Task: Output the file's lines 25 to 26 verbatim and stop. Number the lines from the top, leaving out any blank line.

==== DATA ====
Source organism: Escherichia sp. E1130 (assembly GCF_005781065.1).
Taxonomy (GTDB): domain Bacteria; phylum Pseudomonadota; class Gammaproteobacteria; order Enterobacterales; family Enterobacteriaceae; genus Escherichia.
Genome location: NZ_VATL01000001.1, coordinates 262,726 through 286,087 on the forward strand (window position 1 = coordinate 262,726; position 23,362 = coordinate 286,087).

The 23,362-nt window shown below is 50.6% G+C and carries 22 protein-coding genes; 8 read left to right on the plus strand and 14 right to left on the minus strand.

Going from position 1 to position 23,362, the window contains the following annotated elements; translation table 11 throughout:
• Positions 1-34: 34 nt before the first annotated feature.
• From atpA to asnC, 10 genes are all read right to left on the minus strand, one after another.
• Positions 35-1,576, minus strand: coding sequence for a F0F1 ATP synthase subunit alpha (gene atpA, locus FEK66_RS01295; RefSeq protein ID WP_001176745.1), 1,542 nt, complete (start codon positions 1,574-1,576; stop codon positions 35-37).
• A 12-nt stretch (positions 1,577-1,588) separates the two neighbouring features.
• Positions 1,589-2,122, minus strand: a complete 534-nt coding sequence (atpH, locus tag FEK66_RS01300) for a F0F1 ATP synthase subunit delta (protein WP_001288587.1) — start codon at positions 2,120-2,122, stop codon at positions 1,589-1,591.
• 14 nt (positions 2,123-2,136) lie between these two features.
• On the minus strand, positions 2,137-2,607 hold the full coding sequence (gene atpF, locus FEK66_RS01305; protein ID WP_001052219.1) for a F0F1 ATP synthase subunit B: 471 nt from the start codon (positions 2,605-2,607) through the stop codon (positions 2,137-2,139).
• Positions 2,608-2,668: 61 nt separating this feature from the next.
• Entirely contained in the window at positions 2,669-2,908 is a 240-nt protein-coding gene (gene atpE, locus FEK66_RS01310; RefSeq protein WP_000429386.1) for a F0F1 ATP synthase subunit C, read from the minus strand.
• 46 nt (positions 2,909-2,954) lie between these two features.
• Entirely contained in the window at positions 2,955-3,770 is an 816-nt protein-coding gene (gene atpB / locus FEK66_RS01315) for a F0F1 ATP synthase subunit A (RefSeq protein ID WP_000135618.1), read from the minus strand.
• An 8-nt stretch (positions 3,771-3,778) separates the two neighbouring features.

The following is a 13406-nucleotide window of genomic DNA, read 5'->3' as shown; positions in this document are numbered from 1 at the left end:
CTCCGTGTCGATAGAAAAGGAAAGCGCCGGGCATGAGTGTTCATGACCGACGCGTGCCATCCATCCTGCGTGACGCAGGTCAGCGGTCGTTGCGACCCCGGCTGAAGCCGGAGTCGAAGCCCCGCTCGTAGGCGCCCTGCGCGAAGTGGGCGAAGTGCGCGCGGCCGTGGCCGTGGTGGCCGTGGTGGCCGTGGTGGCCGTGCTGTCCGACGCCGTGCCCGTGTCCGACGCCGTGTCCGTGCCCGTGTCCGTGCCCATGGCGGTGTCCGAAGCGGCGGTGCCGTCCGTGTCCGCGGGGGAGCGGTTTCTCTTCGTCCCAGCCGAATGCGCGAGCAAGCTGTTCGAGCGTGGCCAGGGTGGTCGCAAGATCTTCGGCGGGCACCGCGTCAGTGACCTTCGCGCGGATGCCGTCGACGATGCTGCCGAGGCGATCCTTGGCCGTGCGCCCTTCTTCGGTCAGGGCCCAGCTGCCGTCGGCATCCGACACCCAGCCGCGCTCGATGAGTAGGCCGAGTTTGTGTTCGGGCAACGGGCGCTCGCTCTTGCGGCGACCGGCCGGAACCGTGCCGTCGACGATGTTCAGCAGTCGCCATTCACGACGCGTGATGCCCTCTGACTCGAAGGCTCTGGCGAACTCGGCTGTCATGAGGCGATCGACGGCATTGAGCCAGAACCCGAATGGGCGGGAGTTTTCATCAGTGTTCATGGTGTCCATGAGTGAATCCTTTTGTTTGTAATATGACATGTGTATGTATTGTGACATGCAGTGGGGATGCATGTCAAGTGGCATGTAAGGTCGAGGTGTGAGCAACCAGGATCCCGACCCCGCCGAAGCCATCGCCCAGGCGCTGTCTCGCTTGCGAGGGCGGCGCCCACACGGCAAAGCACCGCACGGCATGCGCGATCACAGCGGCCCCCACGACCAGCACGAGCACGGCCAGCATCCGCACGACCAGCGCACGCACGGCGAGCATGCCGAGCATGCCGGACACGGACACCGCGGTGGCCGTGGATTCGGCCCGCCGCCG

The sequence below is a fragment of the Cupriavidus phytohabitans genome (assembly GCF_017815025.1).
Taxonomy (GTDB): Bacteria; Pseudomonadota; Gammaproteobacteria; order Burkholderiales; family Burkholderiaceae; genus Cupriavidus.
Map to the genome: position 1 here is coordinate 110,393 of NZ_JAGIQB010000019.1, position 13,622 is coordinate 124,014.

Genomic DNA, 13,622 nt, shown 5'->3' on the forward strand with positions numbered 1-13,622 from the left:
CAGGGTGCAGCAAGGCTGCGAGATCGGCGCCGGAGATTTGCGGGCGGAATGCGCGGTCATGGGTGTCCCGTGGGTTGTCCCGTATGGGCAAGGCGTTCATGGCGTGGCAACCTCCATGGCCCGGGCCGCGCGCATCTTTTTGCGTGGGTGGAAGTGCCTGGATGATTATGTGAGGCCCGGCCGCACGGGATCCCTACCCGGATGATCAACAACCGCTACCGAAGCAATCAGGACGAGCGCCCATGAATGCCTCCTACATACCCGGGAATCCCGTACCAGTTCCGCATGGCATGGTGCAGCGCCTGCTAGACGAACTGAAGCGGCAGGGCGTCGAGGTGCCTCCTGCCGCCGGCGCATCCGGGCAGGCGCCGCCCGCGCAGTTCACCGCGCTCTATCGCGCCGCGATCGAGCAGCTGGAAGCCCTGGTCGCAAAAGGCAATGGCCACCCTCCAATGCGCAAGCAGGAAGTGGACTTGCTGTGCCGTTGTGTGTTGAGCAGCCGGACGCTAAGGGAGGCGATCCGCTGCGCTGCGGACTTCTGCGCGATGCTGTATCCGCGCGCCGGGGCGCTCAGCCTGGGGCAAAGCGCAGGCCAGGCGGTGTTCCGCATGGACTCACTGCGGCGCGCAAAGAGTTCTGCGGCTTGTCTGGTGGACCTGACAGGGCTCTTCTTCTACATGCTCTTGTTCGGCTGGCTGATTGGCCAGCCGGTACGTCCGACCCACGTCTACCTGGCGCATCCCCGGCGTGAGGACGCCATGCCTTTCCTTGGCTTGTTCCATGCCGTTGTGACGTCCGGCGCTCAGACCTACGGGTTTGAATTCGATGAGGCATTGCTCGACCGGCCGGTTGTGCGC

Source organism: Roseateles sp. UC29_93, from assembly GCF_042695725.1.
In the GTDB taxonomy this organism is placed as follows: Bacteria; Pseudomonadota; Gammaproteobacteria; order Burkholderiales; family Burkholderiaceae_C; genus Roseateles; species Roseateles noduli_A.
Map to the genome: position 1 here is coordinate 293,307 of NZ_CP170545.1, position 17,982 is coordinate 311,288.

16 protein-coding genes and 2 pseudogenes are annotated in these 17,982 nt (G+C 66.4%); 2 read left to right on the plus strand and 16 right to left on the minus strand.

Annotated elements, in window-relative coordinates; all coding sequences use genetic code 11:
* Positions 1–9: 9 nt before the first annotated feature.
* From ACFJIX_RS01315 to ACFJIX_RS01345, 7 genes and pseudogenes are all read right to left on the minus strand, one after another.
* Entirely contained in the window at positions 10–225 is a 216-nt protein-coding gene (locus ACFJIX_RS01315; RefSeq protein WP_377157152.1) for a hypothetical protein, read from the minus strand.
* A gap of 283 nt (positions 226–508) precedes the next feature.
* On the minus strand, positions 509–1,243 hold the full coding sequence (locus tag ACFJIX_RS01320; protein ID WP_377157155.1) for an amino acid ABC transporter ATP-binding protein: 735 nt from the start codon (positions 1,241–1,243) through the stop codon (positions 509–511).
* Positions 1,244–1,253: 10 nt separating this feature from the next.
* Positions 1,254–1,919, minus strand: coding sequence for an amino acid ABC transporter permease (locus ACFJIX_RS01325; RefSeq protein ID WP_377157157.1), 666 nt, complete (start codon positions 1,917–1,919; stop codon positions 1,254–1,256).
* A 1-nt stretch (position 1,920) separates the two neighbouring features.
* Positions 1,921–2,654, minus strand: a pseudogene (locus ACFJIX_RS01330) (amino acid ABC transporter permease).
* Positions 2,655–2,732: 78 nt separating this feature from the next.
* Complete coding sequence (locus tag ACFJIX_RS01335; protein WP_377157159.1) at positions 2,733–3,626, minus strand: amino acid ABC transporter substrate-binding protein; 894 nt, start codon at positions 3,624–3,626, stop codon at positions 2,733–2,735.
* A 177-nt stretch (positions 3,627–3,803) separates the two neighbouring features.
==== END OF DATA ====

Source organism: Roseateles sp. UC29_93, from assembly GCF_042695725.1.
In the GTDB taxonomy this organism is placed as follows: Bacteria; Pseudomonadota; Gammaproteobacteria; order Burkholderiales; family Burkholderiaceae_C; genus Roseateles; species Roseateles noduli_A.